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Programme highlights Tuesday, 6 March, 2001, 17:01 GMT
Blair's 'green' crusade
The anti-road lobby remains to be convinced
Environmentalists seemed genuinely surprised today at the passion with which the prime minister tackled the problems of climate change and global warming.

In his second green speech within six months, Tony Blair produced a new Government contribution of 100 million to help develop renewable sources of energy, particularly solar power.

Mr Blair's remarks were not confined to the familiar language of the green movement. Not surprisingly, in the circumstances, he felt the need to take in the current crisis in the countryside, with a call for sustainable food production and the reform of the Common Agricultural Policy.

But the first and most striking fact was that something had got under Mr Blair's skin.

He produced a familiar catalogue of impending disaster - desertification, the destruction of tropical forests and coral reefs, and crop failure: the six warmest years of the last century, he pointed out, had occurred in the last decade.

Then he moved on to scare-stories closer to home - and of more immediate concern to domestic voters.

Stemming the tide

Second green speech in six months
Mr Blair quoted a Hadley Centre report that the UK can expect wetter winters, more summer droughts and extreme weather. Over the next century, England and Wales may have 10% more rain, and Scotland 20%.

There seemed no doubt that he felt personally moved by the spate of extreme weather in recent years.

The speech, sponsored by the Worldwide Fund for Nature, included a number of commitments for which the Green Lobby has been campaigning.

Elections permitting, Mr Blair wants to attend the so-called Rio Plus ten conference, on all aspects of sustainable development, in South Africa next year.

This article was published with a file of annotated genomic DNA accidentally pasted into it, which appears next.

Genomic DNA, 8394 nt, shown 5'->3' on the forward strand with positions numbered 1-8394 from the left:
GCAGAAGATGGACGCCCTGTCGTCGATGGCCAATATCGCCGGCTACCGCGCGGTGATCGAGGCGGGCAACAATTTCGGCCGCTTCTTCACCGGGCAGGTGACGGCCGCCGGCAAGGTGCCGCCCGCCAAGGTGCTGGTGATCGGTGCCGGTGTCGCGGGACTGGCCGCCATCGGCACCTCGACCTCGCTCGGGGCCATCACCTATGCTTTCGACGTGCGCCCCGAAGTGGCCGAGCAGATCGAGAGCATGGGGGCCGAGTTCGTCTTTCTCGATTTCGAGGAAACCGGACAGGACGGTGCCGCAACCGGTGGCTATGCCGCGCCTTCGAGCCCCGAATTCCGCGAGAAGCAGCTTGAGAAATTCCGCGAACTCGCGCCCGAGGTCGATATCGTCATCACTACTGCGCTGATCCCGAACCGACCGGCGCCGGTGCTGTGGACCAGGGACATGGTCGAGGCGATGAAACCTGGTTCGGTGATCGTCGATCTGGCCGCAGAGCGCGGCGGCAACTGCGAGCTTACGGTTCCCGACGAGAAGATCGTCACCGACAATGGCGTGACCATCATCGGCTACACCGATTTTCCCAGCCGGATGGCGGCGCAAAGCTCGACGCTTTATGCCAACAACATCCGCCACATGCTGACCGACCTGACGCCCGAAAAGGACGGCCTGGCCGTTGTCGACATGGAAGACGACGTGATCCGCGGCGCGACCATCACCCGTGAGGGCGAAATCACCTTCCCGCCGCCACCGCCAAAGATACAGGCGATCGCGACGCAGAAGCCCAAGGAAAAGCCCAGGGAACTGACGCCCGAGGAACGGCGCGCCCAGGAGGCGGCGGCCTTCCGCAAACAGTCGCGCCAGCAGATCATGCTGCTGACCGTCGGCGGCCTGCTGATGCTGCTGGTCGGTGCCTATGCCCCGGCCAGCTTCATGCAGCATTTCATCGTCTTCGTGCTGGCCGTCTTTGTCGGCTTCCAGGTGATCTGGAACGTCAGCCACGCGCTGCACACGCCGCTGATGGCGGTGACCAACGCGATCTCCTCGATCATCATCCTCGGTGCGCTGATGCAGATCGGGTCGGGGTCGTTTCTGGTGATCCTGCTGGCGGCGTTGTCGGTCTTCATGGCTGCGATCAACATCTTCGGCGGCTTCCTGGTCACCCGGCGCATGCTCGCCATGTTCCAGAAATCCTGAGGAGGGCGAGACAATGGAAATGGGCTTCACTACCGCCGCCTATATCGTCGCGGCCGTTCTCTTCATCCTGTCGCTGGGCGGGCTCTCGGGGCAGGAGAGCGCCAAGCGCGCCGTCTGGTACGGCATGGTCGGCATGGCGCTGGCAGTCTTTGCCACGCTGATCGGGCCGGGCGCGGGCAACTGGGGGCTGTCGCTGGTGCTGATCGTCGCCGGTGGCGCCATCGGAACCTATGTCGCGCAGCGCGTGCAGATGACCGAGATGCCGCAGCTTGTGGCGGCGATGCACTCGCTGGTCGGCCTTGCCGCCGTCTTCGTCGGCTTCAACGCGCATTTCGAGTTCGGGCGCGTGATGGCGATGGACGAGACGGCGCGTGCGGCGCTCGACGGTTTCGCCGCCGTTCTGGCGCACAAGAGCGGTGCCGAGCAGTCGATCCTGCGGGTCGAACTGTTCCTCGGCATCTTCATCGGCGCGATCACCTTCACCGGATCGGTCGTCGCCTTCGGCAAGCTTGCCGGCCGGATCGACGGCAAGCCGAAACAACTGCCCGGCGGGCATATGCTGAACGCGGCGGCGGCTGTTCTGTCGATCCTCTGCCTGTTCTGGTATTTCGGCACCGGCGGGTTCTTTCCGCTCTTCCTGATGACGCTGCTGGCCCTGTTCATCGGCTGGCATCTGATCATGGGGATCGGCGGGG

He also declared his wish to see the Kyoto agreement on reducing greenhouse gases ratified.

Then came that promise of more money for renewable energy.

The new money was not just for solar power, but to 'boost offshore wind, kick start energy crops and bring on stream other new generation technologies.'

The link between these issues and a British countryside racked with anxiety about BSE, foot and mouth and economic decline is not immediately clear - except, as Mr Blair said - he said, 'that climate change and population growth have enormous implications for food production.'

Did something irritate the PM?
Yet these were matters that could not be ignored, with an election in sight. And the speech - at Chatham House in London - included one of his strongest attacks yet on the Common Agricultural Policy.

'The opportunity to change direction,' he said, is the silver lining in the European farming crisis.

Green credentials

Afterwards, the World at One asked Mr Blair how a cut in fuel duties would help the fight against global warming. Mr Blair defended the move, and said that overall - with measures like the climate change levy on industry - the Government's policy did demonstrate strong environmental credentials.

In an interview for the programme at Chatham House, the Environment Minister Michael Meacher said he had never heard Mr Blair so enthused by the subject.

And he gave an undertaking that Gordon Brown's budget tomorrow would - as the LibDems have always demanded - give the environmental impact of all policy changes.

 WATCH/LISTEN
 ON THIS STORY
Tony Blair
More extreme weather is predicted
Tony Blair
We need to invest in renewable energy
Tony Blair
The silver lining is to change the direction of the CAP
Tony Blair
Climate change levy demonstrates our 'green' credentials
Environment Minister Michael Meacher
We have never seen such a personal commitment from a PM before
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